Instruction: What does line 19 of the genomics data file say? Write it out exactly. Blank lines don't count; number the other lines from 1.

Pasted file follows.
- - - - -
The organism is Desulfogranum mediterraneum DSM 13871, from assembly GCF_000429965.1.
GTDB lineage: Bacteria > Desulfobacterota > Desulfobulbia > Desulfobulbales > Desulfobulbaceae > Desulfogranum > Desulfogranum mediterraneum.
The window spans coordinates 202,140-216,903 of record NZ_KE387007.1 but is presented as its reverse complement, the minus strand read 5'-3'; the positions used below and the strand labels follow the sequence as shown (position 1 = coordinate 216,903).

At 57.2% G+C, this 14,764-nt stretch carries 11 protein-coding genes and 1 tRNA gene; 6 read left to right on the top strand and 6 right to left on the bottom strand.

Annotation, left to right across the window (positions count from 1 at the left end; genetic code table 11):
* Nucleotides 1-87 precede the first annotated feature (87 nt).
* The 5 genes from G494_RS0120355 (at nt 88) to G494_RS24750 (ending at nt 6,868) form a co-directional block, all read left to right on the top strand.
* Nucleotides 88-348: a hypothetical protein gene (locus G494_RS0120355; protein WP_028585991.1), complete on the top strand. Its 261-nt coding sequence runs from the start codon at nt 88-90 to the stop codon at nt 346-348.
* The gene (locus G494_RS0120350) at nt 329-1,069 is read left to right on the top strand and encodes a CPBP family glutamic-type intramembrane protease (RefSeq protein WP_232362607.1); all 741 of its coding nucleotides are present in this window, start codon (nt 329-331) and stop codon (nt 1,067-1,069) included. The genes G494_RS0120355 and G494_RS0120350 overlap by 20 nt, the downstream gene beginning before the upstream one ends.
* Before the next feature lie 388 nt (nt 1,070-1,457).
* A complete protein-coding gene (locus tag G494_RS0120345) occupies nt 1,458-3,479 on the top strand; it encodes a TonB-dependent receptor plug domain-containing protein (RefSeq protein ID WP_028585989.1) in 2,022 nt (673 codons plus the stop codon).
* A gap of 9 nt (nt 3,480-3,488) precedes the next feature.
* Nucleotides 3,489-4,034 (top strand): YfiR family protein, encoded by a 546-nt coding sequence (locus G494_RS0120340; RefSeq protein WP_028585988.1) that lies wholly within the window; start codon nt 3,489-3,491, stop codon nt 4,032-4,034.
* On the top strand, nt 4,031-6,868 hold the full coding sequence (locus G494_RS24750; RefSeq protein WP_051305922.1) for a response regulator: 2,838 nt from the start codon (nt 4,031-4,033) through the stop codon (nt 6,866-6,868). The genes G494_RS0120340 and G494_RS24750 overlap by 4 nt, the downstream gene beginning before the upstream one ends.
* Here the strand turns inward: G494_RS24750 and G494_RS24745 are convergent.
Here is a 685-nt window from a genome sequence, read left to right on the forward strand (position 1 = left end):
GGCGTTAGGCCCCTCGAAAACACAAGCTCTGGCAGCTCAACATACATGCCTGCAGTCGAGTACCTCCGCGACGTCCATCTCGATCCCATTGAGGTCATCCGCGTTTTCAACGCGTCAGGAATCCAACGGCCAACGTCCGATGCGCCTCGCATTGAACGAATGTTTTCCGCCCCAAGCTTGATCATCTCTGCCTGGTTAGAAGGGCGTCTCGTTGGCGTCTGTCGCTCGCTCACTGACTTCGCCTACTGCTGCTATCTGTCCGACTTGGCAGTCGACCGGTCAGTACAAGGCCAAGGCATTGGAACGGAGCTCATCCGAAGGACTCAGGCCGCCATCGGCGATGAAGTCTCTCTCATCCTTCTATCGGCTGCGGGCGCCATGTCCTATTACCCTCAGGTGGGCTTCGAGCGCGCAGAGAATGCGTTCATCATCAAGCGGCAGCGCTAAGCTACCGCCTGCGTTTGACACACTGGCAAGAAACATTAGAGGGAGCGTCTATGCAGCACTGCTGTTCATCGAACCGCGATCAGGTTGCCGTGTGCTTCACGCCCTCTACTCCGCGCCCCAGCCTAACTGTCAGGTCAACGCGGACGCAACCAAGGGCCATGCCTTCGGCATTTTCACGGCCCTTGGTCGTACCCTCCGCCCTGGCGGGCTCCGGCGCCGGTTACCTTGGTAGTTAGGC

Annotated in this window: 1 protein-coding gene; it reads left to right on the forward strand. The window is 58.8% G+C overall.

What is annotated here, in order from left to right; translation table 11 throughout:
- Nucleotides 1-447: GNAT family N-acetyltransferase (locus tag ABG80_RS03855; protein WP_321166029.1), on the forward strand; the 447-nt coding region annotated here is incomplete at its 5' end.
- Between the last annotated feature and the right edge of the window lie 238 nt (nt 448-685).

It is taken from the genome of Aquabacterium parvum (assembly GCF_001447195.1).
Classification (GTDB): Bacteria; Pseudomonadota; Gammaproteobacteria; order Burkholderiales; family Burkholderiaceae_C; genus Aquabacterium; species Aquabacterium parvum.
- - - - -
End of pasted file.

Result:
What is annotated here, in order from left to right; translation table 11 throughout: